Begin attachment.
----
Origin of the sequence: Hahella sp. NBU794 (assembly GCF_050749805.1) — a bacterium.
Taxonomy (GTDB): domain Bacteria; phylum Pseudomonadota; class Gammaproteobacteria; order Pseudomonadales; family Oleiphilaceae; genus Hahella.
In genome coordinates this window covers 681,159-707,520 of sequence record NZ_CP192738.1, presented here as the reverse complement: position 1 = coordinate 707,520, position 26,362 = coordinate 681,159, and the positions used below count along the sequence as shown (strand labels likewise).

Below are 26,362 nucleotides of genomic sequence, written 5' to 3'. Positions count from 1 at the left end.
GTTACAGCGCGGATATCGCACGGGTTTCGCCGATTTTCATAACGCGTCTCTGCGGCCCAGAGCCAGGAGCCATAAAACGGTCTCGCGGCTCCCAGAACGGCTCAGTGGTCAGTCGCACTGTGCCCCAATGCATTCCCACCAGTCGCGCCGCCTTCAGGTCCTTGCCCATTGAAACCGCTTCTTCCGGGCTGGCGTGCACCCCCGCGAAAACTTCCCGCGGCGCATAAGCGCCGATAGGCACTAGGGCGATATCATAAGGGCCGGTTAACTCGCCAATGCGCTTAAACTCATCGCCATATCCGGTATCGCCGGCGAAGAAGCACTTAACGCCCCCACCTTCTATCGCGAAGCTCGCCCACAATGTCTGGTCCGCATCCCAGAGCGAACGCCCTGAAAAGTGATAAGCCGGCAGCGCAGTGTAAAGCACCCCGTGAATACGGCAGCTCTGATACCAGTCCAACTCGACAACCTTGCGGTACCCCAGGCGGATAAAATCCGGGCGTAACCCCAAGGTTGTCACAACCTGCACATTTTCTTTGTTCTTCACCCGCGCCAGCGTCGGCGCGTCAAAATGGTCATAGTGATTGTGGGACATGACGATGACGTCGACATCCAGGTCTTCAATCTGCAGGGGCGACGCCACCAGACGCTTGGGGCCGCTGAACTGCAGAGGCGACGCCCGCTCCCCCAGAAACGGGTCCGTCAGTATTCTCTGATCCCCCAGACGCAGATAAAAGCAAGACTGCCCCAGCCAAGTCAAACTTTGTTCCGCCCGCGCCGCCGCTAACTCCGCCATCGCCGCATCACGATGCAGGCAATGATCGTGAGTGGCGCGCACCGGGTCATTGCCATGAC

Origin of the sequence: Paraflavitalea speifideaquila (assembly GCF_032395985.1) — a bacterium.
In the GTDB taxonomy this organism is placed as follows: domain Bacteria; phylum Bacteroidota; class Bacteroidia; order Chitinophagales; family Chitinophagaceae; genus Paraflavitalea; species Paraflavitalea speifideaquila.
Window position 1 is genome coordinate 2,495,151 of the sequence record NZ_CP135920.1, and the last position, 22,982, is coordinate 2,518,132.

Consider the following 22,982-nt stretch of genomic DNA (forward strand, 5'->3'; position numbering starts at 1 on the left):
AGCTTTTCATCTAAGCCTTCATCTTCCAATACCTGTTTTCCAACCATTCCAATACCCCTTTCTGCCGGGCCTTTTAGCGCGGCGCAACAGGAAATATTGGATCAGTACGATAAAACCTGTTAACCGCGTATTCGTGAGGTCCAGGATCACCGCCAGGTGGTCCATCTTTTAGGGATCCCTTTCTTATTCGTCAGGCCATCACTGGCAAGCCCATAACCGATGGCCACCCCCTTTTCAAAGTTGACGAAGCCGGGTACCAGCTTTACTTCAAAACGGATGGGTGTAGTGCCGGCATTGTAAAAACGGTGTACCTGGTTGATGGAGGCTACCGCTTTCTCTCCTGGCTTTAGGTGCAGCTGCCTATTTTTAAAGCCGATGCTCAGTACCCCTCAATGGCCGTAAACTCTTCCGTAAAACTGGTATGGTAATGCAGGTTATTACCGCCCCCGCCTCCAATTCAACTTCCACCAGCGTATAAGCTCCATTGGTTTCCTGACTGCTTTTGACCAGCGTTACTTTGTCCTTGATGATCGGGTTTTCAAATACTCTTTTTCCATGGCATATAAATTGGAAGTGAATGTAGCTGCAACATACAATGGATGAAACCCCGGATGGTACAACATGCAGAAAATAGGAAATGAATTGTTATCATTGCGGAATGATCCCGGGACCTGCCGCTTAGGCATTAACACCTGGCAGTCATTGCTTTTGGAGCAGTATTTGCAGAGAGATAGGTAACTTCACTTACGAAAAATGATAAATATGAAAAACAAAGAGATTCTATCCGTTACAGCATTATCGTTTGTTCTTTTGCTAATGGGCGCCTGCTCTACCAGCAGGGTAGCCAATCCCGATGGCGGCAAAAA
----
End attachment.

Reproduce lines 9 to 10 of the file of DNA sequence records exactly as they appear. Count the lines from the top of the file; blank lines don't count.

Consider the following 22,982-nt stretch of genomic DNA (forward strand, 5'->3'; position numbering starts at 1 on the left):
AGCTTTTCATCTAAGCCTTCATCTTCCAATACCTGTTTTCCAACCATTCCAATACCCCTTTCTGCCGGGCCTTTTAGCGCGGCGCAACAGGAAATATTGGATCAGTACGATAAAACCTGTTAACCGCGTATTCGTGAGGTCCAGGATCACCGCCAGGTGGTCCATCTTTTAGGGATCCCTTTCTTATTCGTCAGGCCATCACTGGCAAGCCCATAACCGATGGCCACCCCCTTTTCAAAGTTGACGAAGCCGGGTACCAGCTTTACTTCAAAACGGATGGGTGTAGTGCCGGCATTGTAAAAACGGTGTACCTGGTTGATGGAGGCTACCGCTTTCTCTCCTGGCTTTAGGTGCAGCTGCCTATTTTTAAAGCCGATGCTCAGTACCCCTCAATGGCCGTAAACTCTTCCGTAAAACTGGTATGGTAATGCAGGTTATTACCGCCCCCGCCTCCAATTCAACTTCCACCAGCGTATAAGCTCCATTGGTTTCCTGACTGCTTTTGACCAGCGTTACTTTGTCCTTGATGATCGGGTTTTCAAATACTCTTTTTCCATGGCATATAAATTGGAAGTGAATGTAGCTGCAACATACAATGGATGAAACCCCGGATGGTACAACATGCAGAAAATAGGAAATGAATTGTTATCATTGCGGAATGATCCCGGGACCTGCCGCTTAGGCATTAACACCTGGCAGTCATTGCTTTTGGAGCAGTATTTGCAGAGAGATAGGTAACTTCACTTACGAAAAATGATAAATATGAAAAACAAAGAGATTCTATCCGTTACAGCATTATCGTTTGTTCTTTTGCTAATGGGCGCCTGCTCTACCAGCAGGGTAGCCAATCCCGATGGCGGCAAAAA